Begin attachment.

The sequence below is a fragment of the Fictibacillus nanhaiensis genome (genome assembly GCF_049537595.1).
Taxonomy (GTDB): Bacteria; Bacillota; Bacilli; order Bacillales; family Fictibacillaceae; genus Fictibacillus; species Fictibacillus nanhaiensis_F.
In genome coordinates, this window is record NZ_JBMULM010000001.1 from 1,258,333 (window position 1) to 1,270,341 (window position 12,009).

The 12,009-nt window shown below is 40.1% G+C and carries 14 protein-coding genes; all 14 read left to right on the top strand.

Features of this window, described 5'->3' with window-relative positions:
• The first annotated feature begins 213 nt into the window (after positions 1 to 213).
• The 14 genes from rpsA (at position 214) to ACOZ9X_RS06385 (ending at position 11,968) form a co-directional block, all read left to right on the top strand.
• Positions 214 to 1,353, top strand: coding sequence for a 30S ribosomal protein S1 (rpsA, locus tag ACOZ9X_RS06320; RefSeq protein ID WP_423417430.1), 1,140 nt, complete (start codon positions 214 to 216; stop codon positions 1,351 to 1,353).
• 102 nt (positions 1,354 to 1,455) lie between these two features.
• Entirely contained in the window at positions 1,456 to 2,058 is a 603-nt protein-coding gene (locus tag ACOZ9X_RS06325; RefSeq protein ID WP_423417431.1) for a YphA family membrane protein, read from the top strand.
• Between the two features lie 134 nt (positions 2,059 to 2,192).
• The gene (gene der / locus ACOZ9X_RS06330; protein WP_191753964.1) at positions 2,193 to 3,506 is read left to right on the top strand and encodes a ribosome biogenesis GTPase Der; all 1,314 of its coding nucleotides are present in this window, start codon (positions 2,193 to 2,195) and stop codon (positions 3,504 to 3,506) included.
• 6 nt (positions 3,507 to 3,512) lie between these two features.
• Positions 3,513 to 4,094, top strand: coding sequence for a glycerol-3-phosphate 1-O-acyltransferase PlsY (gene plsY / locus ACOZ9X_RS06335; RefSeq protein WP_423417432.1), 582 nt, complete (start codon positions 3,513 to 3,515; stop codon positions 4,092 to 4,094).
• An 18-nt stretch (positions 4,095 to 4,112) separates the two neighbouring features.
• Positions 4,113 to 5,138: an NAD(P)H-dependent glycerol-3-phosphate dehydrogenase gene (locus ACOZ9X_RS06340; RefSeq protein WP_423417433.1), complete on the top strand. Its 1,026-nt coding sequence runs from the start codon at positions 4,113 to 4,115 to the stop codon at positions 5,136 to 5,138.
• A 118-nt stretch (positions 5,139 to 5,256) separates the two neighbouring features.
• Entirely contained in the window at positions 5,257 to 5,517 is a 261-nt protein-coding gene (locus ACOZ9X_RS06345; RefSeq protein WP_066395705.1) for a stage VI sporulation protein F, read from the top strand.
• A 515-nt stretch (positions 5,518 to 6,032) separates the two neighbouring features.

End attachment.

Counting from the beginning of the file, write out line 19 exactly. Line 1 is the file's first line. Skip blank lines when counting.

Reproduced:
• A 515-nt stretch (positions 5,518 to 6,032) separates the two neighbouring features.